Patient & Family Advisors

Developed with & by IMS Patient and Family Advocate/Advisors Committee (PFAC)

PFAC Mission

To support the IMS core purpose by sharing patient & family perspectives and experiences and advocating for physician-patient relationships in health care.

PFAC Objectives

  • To serve as a resource for IMS’ patient engagement and education initiatives.
  • To support clinicians in engaging with patients, families and caregivers.
  • To promote person-centered care for all.

Want to learn more about IMS partners with patients and families? Contact Kady Reese.

Partnering with Patients

PFAC Profiles - Get to know the two patient leaders supporting IMS’ work to create a Patient and Family Advisor Committee (PFAC) that will strengthen IMS' role as the preeminent voice for both physicians and patients

Allie Wulfekuhle - Ames

Member, Mary Greely Medical Center Patient & Family Advisory Council

I stumbled into patient advocacy after a charge nurse approached me during one of our daughter’s admissions, asking what they could do better and I rattled off some ideas. That conversation led me to Mary Greeley Medical Center’s Patient and Family Advisor Council. I’ve been lucky to be a part of their council since it’s inception, as well as break out MGMC PFAC’s focusing on Maternity/Peds and Behavioral Health. My experience there prepared me to serve on councils with Iowa Healthcare Collaborative, and the Central Iowa Community Services governing board and child services advocacy council. One of the things I enjoy most about serving in these places is working directly with administrators and providers to create positive change. I specifically have many experiences in both pediatric spaces and the mental health world. I am passionate about mental health care and desire to see increased understanding and access to services in our community.

I believe the patient voice is an important part of healthcare’s success. As the focus on patient centered care continues, I hope our PFAC here at IMS provides a tangible example and working model of how providers and organizations can work with their patients. The safety provided within a PFAC for both patients and providers to speak to each other as people and partners, while creating collaborative relationships, is essential. Healthcare is a group effort with the providers, patient and family. We are all on the same team.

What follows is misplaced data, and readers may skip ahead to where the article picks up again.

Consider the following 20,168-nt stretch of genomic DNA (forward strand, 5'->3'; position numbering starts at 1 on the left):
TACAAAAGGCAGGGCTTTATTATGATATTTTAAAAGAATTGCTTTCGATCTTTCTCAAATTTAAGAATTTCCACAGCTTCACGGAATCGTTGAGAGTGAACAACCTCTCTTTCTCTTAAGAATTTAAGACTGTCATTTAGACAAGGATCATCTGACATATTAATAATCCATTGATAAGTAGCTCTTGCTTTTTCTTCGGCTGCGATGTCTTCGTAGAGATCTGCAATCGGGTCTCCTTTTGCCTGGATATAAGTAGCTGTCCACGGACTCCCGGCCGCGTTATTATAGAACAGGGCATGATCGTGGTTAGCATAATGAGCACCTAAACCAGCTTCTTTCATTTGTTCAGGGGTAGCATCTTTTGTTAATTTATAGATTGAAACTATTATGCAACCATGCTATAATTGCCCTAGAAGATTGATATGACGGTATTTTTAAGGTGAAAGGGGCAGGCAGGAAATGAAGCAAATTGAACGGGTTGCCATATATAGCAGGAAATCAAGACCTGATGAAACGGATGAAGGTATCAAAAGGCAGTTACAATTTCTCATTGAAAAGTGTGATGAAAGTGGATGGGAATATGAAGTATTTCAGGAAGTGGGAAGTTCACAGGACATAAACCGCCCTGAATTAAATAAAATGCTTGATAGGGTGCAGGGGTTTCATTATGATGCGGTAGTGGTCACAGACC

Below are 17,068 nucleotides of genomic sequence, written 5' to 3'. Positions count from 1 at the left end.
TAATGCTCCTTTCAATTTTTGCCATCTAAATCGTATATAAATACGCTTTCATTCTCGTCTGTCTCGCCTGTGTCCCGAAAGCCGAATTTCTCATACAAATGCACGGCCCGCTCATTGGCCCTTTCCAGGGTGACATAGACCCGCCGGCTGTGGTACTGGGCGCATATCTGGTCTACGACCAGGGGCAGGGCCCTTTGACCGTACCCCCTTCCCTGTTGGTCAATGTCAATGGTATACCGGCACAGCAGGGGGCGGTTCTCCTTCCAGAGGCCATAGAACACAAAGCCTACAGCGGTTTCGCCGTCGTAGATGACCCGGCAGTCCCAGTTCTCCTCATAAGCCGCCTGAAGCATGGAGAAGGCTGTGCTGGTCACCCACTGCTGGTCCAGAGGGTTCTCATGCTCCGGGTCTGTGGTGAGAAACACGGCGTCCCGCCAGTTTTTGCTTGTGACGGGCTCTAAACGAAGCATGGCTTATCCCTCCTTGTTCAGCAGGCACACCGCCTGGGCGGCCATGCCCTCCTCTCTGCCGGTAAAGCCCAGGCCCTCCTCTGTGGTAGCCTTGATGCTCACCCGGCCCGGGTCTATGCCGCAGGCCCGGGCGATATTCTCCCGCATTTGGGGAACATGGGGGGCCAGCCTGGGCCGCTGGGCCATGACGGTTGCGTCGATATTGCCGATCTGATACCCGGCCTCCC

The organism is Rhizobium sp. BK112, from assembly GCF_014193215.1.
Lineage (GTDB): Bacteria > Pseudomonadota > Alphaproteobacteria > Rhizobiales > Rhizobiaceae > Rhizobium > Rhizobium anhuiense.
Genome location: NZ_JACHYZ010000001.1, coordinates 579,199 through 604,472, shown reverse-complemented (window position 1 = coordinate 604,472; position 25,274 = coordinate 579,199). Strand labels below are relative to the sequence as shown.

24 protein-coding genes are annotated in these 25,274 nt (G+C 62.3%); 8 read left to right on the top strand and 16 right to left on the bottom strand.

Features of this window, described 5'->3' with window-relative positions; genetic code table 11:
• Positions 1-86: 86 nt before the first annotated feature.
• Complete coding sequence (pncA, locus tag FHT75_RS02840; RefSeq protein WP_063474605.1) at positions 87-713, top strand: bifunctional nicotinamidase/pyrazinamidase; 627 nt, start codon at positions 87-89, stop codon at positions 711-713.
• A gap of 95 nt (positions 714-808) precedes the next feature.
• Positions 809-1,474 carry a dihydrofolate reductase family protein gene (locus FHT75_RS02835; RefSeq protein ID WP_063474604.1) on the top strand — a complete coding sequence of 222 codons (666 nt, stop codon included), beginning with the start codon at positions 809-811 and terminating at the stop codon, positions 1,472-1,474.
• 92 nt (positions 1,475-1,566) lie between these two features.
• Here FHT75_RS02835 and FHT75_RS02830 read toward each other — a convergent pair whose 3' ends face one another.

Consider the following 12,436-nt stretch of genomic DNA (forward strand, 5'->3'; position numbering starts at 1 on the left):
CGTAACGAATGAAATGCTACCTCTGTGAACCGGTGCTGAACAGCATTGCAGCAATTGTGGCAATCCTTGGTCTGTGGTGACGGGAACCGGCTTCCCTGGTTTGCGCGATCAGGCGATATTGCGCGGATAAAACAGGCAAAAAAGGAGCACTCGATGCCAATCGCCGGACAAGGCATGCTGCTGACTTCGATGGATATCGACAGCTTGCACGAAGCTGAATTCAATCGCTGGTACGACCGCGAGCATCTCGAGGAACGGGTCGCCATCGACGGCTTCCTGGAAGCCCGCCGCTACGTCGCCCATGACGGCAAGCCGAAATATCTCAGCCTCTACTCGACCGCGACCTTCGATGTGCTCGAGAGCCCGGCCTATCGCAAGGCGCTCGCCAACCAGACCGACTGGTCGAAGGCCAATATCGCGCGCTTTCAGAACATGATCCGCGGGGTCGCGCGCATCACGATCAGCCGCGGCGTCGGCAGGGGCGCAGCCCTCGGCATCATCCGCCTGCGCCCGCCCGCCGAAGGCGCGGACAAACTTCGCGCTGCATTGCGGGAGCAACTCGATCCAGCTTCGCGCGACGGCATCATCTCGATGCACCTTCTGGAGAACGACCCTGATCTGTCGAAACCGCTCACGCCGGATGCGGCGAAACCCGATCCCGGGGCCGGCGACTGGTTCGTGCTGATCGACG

I have seen this collaboration create essential changes in healthcare systems. Those that work in healthcare are so close to day to day operations that it can be hard for them to see things through the eyes of a patient.  Patient advisors ask questions, provide support and share personal stories to bring the focus back towards the patient’s lived experience. We have to know how things look and feel to a patient if patient centered care is to happen in our organizations and offices. Together we can make positive change for organizations and providers and the patients and families they care for.

Roger Lacoy - Des Moines

Past Chair, Board of Directors, Primary Health Care

After being diagnosed and living with HIV, I knew I had to get involved, to take control of my own health and be part of the discussions and the decisions around my health care. So, I got involved, learned as much as I could, and made myself available to others; sharing my story, asking and listening, and being able to help others. It is really about being a part of something bigger than ourselves. I have seen the outcomes from sharing our perspectives as patients and that has kept me coming back.

Patients and families are the center of healthcare. It has been shown that patients and families who work together with their healthcare providers have better health outcomes. The council can benefit physicians when they have questions that are unique to patients that only we can speak to. This gives them the opportunity to capture that and share it.

A patient advocate is someone who is able to share; be open; be able to share experiences and knowledge to help improve health outcomes for everyone. It is being recognized as a patient who is willing to speak and be part of the change; and knowing you can make a difference. Patient advocacy is having shared experience and relationship with my provider, while sharing that experience with other people. It is all about trust – even in their own care, and being part of and trusting the decisions made.

What inspires me as a patient and family advocate is breaking down those barriers of trust; creating a system that is best for everyone – patients, providers, all of us. It is empowering when we realize what we can do together – save money, time, and hopefully saving lives. I was awarded the unsung hero award and it is a joy to me. To me, being a patient advocate means personal growth, being part of the bigger picture, sharing unequivocally, and boils down to helping other people.

The Iowa Medical  Society is a 501(c)6 non-profit organization. 515 E Locust St. Ste. 400 50309

Powered by Wild Apricot Membership Software